The Liberal and Conservative Struggle Over Bicycle Infrastructure

Fight

 

The practice of bicycle advocacy is inextricably bound to the liberal end of the spectrum. Most liberals support alternative transportation and favor promoting bicycling as means of transportation. They see cycling as better for the environment, as a means of producing a healthier population, and as a way to lessen urban congestion.

Many conservatives, on the other hand, view progressive transportation policies as part of a crazy, socialist, liberal agenda. They see bike lanes, and other bicycling facilities, as only benefiting a small percentage of the population, and therefore oppose them. Conservatives stereotype cyclists as elitists and hippies, even though conservatives ride bikes, as do people from all walks of life.

I have heard conservatives say that they like to ride bikes, but do not need or want bike lanes. They are not opposed to cycling as much as the expenditures that go along with making cities more bicycle friendly. In fact, the concept of integrating bicycling and pedestrian facilities into cities is offensive to them. From their vantage point, streets are for cars and changing anything about them is money wasted on a fringe element who wants to infringe on the rights of drivers.

It’s no surprise to see support and opposition to bicycle infrastructure broken down along political party lines. Cycling benefits society from both a practical and quality of life standpoint. Liberals  favor such activities because they promote the common good, while conservatives oppose any type of social agenda because they don’t believe that government should invest in helping others.

As we move forward to a time when bicycles become an accepted means of transportation, how can we get conservatives to support making the modifications necessary for bicycles to safety travel along the roads?

Pointing out the financial benefits of using bicycles might be a good way to ease conservative opposition to expanding bicycle infrastructure. For instance, bicycles cause less wear and tear on the roads. With more bicycle infrastructure, more bicyclists will use the roads, reducing wear further. In this vein, bicycle infrastructure doesn’t just benefit the small number of cyclists who use bike lanes, it benefits everyone in that the collective cost of maintaining the roads diminishes. As the number of bicycles on the roads increases, the number of cars decreases, resulting in a greater financial benefit for all road users.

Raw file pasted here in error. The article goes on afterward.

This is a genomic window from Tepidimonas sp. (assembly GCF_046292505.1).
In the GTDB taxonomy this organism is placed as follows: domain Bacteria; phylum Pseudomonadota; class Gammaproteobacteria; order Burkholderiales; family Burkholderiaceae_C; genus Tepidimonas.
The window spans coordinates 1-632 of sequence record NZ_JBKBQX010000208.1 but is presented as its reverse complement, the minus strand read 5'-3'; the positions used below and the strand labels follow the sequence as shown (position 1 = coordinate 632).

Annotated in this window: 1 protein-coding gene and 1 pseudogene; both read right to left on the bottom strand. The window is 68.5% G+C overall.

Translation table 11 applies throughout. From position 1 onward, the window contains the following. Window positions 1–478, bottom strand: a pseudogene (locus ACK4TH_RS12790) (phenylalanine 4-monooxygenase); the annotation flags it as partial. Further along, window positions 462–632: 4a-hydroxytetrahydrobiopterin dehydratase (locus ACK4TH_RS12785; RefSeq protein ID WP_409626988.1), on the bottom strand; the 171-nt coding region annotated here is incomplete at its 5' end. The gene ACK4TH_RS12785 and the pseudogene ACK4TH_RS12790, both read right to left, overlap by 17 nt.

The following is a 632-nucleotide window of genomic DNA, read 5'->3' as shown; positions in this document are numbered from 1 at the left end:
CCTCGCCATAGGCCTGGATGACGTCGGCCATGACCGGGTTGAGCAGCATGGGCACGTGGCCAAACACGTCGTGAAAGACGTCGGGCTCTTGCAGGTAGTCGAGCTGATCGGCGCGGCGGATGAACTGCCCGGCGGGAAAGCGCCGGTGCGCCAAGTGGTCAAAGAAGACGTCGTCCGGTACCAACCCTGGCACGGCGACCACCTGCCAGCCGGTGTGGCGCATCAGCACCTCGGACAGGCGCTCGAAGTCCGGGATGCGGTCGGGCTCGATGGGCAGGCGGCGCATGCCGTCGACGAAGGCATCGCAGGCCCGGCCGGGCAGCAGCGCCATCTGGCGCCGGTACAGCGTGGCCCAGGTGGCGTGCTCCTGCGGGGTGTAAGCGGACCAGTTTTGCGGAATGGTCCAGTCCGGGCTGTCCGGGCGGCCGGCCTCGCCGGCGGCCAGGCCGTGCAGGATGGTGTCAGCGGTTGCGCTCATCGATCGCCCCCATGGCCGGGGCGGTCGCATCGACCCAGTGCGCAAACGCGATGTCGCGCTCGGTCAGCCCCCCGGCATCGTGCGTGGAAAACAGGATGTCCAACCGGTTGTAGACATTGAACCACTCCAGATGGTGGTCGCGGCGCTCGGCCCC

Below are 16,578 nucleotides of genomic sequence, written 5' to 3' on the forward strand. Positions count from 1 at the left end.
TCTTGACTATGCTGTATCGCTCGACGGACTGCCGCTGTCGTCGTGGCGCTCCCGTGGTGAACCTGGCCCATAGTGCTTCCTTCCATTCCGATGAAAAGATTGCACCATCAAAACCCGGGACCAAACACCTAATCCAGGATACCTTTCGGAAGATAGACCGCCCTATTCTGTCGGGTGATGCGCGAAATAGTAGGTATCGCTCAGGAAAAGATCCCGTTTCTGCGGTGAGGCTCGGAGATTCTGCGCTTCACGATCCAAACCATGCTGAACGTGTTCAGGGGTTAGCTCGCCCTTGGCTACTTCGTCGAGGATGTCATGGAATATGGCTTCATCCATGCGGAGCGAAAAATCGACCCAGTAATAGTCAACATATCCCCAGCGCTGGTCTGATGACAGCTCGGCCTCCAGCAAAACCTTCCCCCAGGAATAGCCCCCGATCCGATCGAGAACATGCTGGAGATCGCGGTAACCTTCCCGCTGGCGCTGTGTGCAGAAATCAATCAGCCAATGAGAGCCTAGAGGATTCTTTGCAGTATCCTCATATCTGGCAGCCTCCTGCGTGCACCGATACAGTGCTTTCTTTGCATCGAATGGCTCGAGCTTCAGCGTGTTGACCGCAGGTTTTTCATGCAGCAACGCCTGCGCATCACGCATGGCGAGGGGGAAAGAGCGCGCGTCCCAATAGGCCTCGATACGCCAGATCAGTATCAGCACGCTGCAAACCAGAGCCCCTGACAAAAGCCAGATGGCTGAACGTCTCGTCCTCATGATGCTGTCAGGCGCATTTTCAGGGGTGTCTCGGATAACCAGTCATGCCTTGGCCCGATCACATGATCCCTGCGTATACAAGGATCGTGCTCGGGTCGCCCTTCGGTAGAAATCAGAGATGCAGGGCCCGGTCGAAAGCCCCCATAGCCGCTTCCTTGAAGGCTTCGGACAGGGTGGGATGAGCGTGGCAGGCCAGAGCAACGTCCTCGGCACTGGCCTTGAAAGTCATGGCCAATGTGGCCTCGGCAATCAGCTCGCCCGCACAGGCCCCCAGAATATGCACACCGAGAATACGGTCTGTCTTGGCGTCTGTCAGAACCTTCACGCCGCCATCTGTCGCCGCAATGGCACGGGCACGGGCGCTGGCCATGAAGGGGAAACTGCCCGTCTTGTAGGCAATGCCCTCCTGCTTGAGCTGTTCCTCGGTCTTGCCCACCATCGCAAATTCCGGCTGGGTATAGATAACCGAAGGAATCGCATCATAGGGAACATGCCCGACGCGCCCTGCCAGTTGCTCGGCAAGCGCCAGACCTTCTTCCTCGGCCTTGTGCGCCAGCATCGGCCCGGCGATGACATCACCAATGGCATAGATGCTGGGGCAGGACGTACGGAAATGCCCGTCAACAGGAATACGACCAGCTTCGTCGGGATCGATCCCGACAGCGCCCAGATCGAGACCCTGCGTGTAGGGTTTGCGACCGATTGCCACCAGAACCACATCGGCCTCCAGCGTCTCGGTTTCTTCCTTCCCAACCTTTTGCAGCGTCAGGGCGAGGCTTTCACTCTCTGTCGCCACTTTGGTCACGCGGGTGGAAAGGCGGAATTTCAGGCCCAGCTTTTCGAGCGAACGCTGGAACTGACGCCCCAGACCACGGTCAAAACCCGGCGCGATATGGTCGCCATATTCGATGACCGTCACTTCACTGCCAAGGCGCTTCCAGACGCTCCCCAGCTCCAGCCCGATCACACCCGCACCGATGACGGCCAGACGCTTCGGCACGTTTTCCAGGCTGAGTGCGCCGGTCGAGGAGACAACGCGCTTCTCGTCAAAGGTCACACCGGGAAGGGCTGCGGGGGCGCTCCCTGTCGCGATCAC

The existence of bicycling facilities can also encourage tourism since traveling by bike is a great way for out-of-towners to get a feel for a city. To this end, bike share programs (which conservatives tend to oppose) can make bicycles available to tourists, and bike lanes can make it easier and safer for them to explore the city. The result is more revenue for the city.

Studies have shown that houses located near bicycle paths increase in value, which shows a return on the investment made to build the bike paths. In addition, bicycle facilities are good for business. Many of the trips people make are under five miles, making bike travel a desirable option. By providing bicycle facilities, business districts can take advantage of increased bicycle use to attract more customers.

Bicycling’s health benefits can’t be ignored. Bike riding decreases the rate of heart disease and obesity related illness, thus decreasing the cost of providing healthcare.

With all of these financial gains, which conservatives benefit from, you’d think that they’d be more open to investing in bicycle infrastructure. Why, then, are they so resistant?

What it comes down to is political persuasion. Conservatives see any government expenditure on a public project as a handout to someone. In this case, the handout is to cyclists. They don’t look at the big picture. If they did, they would see how encouraging the use of bicycles benefits society as a whole.

Liberals also don’t see the big picture. Their view is progressive. Bicycling, to them, is the future. It represents a newer, healthier, world, free from urban congestion, full of open spaces and more friendly to people. It is a vision — one which they often become fanatical about. This fanaticism turns off conservatives who like to stereotype liberals as a lunatic fringe.

So, on one had, we have a group who sees change as money spent on someone else. And, on the other had, we have a group who sees change as an improvement on the current world — which is worth attaining at any cost.

The question is: how can these two groups find common ground with respect to integrating bicycles into the transportation landscape?

Maybe the answer lies in moving the subject of bicycle infrastructure away from the political realm. People of all persuasions ride bikes. Children ride bikes. What’s most important is not who pays for the bicycle facilities, but how much we, as a society, are willing to invest in keeping road users safe.

Safety affects everyone whether they are liberal or conservative, young or old, driver or cyclist or pedestrian. This is where we have common ground.

Conservatives may feel that bike lanes are only for cyclists, but they help to demarcate the areas where drivers can expect to see cyclists so that drivers have an easier time avoiding accidents with them. Even though the cyclist is more likely to get injured in an encounter between a bicycle and a car, it is in a driver’s best interest to avoid involvement in such an accident, for insurance reasons. When the driver’s insurance company must pay for injuries or properly damage, the driver’s premiums go up. Averting accidents benefits everyone, and investing in the infrastructure necessary to reduce accidents is a good investment.